The title of this post is misleading. It would be extremely unfair to fully evaluate Harry Giles at this point.
After missing the first 11 games of the season with yet another surgical procedure in one of his knees (this one considered minor), he has logged just 40 minutes so far.
That said, 30 of those came over his last two appearances, against Virginia Tech and Georgia Tech, and a little bit clearer a picture has started to materialize the longer he stayed on the court, at least with regards to which areas of his game have been affected by the time he’s missed in recovery.
From an athletic-standpoint, Giles does not look to have been severely impacted by his injuries up until this point.
He’s not gotten stiffer, proving himself able to bend his knees to get low in a stance, guarding both on and off the ball.
Giles has also shown no struggle sprinting up and down the court and he continues to move quite fluidly reacting in half-court defense, showcasing his mobility helping-and-recovering in pick-and-roll coverage and coming off the weak-side in help-defense.
And he’s back bouncing off the ground with extreme ease, displaying his impressive leaping ability controlling the glass. Giles still hasn’t developed a lot of core strength despite his 240-pound frame and can get pushed around at times but plays with a ton of energy tracking the ball off the rim and has a nine-foot-one standing reach to high-point it, collecting 26.1% of opponents’ misses when he’s been on the floor so far this season – according to basketball-reference.
On the other end, Giles hustles for boards with as much intensity and has a seven-foot-three wingspan to rebound outside of his area. He’s collected 34.7% of Duke’s misses when he’s been on the floor, a number that will regress but that should remain above average and will make him a huge asset to what already is a really good offense. More impressively, perhaps, is the fact that his second-jump is also back this quickly, though he’s converted just 16.7% of his putback attempts (per hoop-math) due to his touch on non-dunk finishes.
His vertical explosion is the one asset of his athletic profile that doesn’t appear to be totally back yet. Granted, Duke has yet to throw him proper lobs up high in the third floor, though Giles has proven he can get up in a pinch and adjust his body in the air in the couple of instances when a guard tried to connect with him but didn’t lob it up well enough.
But on the other end, Giles is yet to use his athleticism to make plays at the basket. He is making his rotations but looks rusty with the details of rim protection, at one time in the game against Virginia Tech failing to put his body in between the opponent and the basket. Giles was not a volume shot blocker in the previous level but the fact he is yet to block a shot in his 40 minutes on the court is a bit of a head-scratcher. And he’s fouling a ton, currently averaging seven personal fouls per 40 minutes.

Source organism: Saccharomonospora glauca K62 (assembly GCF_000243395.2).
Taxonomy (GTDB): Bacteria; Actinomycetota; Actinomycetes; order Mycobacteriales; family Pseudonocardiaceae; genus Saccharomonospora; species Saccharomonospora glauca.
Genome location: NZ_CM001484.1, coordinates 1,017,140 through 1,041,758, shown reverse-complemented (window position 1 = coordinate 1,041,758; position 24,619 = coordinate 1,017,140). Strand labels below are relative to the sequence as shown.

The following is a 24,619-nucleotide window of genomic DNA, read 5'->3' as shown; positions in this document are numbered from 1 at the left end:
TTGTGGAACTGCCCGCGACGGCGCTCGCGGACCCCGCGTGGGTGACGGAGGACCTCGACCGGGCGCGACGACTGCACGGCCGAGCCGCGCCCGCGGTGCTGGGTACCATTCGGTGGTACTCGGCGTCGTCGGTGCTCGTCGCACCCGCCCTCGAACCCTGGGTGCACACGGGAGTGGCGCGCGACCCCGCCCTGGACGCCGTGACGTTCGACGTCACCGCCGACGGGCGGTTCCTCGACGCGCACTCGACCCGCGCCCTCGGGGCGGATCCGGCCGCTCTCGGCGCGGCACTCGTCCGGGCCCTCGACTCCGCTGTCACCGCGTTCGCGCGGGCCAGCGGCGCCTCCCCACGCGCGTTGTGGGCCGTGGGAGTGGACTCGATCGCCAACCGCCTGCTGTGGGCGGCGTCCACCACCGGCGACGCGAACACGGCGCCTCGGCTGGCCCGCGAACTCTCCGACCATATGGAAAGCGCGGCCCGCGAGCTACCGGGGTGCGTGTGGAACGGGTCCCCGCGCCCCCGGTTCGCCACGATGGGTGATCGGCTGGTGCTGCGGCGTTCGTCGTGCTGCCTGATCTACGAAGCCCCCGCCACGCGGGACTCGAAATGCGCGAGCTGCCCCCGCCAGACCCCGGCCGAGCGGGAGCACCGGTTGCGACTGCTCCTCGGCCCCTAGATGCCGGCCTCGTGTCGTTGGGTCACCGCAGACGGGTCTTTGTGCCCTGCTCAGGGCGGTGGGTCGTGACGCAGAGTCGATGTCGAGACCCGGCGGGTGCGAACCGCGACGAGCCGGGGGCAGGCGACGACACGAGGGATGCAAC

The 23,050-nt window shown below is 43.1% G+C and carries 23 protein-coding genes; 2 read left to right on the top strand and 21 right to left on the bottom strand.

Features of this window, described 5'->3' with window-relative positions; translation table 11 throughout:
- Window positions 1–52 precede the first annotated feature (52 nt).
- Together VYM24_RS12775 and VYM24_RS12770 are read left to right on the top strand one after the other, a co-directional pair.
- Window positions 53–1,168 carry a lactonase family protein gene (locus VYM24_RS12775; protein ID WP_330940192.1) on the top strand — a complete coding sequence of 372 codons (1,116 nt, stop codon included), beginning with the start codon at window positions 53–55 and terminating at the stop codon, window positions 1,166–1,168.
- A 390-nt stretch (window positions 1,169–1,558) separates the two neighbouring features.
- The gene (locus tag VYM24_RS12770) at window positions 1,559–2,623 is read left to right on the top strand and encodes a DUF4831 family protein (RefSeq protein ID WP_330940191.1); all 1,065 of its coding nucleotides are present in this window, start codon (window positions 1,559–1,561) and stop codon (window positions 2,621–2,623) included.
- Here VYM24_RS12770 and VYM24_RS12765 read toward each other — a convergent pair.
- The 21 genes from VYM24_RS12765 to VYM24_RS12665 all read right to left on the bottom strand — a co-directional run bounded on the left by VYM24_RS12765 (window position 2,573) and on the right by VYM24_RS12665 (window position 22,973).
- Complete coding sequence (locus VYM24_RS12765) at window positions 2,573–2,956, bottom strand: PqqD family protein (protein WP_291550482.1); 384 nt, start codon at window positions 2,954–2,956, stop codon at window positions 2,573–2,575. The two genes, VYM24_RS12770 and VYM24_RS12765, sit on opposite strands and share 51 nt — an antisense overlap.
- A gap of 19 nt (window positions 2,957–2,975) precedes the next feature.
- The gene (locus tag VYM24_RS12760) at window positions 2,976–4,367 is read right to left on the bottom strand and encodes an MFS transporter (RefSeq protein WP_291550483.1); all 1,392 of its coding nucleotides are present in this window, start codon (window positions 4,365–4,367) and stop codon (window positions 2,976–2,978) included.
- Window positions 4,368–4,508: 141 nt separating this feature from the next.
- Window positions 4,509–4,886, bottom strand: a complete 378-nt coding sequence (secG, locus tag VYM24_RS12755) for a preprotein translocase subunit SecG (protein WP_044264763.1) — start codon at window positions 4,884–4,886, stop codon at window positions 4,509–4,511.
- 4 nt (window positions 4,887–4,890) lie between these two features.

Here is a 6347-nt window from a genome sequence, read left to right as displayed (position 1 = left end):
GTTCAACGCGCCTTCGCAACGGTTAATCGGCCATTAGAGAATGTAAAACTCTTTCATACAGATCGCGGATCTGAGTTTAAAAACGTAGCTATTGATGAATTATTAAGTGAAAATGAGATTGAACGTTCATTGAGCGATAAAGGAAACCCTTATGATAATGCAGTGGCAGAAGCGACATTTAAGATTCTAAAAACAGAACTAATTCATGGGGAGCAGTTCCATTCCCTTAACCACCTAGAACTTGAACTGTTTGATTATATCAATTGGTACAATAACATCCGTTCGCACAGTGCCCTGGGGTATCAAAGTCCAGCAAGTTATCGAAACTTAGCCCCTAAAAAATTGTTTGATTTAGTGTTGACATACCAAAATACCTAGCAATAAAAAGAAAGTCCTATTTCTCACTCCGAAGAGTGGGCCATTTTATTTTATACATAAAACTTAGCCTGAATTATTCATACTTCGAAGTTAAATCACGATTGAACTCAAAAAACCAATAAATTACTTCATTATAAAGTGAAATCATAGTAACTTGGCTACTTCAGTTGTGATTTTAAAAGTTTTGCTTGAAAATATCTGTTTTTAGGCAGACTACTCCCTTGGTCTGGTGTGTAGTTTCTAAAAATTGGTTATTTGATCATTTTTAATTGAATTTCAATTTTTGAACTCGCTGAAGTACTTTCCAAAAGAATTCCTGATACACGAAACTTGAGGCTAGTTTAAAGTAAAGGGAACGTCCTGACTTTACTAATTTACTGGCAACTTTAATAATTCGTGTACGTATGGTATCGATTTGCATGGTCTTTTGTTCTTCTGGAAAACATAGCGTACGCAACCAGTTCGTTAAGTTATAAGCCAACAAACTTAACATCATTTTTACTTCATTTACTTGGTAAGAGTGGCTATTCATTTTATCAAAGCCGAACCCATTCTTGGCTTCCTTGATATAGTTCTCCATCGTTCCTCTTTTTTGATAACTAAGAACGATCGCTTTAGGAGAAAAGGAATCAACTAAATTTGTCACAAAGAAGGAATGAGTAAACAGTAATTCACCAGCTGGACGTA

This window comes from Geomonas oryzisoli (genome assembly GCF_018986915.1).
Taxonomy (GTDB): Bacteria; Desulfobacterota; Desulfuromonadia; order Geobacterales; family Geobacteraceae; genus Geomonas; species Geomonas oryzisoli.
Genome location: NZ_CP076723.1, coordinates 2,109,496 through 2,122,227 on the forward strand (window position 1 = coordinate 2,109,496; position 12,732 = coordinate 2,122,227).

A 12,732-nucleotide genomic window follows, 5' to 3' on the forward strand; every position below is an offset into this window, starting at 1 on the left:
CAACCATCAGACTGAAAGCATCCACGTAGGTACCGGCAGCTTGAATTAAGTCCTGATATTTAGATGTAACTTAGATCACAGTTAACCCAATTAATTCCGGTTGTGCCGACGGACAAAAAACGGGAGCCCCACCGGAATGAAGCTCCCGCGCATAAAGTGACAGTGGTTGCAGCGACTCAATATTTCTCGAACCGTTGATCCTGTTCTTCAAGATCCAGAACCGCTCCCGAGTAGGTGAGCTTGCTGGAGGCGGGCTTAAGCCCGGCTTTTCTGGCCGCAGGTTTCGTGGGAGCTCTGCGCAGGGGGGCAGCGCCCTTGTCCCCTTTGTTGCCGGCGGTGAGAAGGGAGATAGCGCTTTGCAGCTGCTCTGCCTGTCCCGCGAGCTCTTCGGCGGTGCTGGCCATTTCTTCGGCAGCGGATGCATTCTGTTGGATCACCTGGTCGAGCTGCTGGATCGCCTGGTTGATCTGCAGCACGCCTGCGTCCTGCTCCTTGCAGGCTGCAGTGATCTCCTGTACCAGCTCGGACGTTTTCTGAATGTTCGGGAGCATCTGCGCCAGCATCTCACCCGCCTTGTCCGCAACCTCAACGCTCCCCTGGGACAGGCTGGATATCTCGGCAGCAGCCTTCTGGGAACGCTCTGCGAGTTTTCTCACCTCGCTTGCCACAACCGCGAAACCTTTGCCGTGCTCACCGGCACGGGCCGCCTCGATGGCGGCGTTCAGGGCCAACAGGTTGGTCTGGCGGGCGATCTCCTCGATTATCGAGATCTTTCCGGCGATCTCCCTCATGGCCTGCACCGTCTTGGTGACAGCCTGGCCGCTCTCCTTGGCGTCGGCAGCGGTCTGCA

Giles has struggled with his skill level in his immediate return to the court.
Duke does not play a pick-and-roll heavy offense, so it hasn’t provided him many opportunities to dive down the lane with momentum and get some easy baskets that way. What it’s done instead is force feed him in the low post – he’s posted a 27.6% usage rate in his 40 minutes of playing time – and the results have not been great because he’s clearly still working his way back.
Giles has gotten decent enough seals in the mid-post and goes to work on getting his preferred right-handed hook over the defender’s left shoulder, as he’s yet to show a power move or a fade-away jumper. His footwork is quite fluid and he’s flashed a bit of a hesitation move on the turnaround to freeze his defender but his touch has been so-so, as it’s also been the case on non-dunk finishes near the basket. Giles has missed 14 of 21 shots so far, all of them within close range on layup, dunk or hook attempts, and he’s earned just two foul shots so far.
He had a really nice pass out of the low post in the Georgia Tech to Jayson Tatum but has just two assists in his four appearances, mostly because no opponent has feared him enough yet to double team him. Giles has also not been used helping facilitate offense from the high post.
He was a capable outside shot maker in AAU ball, even flirting with three-point attempts, but has been hesitant to take jumpers so far. There were a few times where he’s caught the ball with time and space to launch them and looked at the basket as if he was thinking about doing it but then passed it up to a guard. He is also yet to dribble drive from the perimeter, something he flashed the ability to do in AAU, when they even flirted with setting ball-screens for him.
Editor’s Note: Rafael Uehara is the managing editor of ‘Basketball Scouting’. More of his work can be found here or at RealGM, where he is a regular contributor. He can be followed on twitter as @rafael_uehara